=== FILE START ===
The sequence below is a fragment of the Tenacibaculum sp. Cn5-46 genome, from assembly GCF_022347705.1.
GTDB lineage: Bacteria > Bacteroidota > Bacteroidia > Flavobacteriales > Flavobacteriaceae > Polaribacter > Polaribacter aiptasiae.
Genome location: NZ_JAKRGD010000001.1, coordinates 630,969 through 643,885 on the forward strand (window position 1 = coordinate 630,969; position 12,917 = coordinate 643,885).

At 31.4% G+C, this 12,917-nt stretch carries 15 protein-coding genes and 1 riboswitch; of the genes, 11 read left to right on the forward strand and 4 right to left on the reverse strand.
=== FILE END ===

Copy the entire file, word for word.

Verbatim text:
The sequence below is a fragment of the Tenacibaculum sp. Cn5-46 genome, from assembly GCF_022347705.1.
GTDB lineage: Bacteria > Bacteroidota > Bacteroidia > Flavobacteriales > Flavobacteriaceae > Polaribacter > Polaribacter aiptasiae.
Genome location: NZ_JAKRGD010000001.1, coordinates 630,969 through 643,885 on the forward strand (window position 1 = coordinate 630,969; position 12,917 = coordinate 643,885).

At 31.4% G+C, this 12,917-nt stretch carries 15 protein-coding genes and 1 riboswitch; of the genes, 11 read left to right on the forward strand and 4 right to left on the reverse strand.